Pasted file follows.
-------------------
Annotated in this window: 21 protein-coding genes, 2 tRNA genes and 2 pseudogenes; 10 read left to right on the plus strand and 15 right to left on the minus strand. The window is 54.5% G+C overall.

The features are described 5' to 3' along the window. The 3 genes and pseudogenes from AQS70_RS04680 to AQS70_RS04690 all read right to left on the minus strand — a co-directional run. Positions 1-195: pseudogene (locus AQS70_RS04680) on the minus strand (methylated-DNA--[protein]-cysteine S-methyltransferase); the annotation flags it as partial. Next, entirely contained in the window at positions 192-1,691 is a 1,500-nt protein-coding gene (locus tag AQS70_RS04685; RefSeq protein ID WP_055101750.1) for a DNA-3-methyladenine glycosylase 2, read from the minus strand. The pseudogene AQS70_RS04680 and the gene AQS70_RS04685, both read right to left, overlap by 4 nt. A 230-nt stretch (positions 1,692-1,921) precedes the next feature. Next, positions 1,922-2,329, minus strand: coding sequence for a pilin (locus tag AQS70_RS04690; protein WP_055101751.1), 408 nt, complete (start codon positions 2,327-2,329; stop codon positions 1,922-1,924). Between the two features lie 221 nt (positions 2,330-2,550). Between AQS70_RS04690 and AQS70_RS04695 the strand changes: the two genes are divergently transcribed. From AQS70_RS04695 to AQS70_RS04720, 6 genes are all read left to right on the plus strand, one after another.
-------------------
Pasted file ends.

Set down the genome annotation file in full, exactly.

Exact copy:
Annotated in this window: 21 protein-coding genes, 2 tRNA genes and 2 pseudogenes; 10 read left to right on the plus strand and 15 right to left on the minus strand. The window is 54.5% G+C overall.

The features are described 5' to 3' along the window. The 3 genes and pseudogenes from AQS70_RS04680 to AQS70_RS04690 all read right to left on the minus strand — a co-directional run. Positions 1-195: pseudogene (locus AQS70_RS04680) on the minus strand (methylated-DNA--[protein]-cysteine S-methyltransferase); the annotation flags it as partial. Next, entirely contained in the window at positions 192-1,691 is a 1,500-nt protein-coding gene (locus tag AQS70_RS04685; RefSeq protein ID WP_055101750.1) for a DNA-3-methyladenine glycosylase 2, read from the minus strand. The pseudogene AQS70_RS04680 and the gene AQS70_RS04685, both read right to left, overlap by 4 nt. A 230-nt stretch (positions 1,692-1,921) precedes the next feature. Next, positions 1,922-2,329, minus strand: coding sequence for a pilin (locus tag AQS70_RS04690; protein WP_055101751.1), 408 nt, complete (start codon positions 2,327-2,329; stop codon positions 1,922-1,924). Between the two features lie 221 nt (positions 2,330-2,550). Between AQS70_RS04690 and AQS70_RS04695 the strand changes: the two genes are divergently transcribed. From AQS70_RS04695 to AQS70_RS04720, 6 genes are all read left to right on the plus strand, one after another.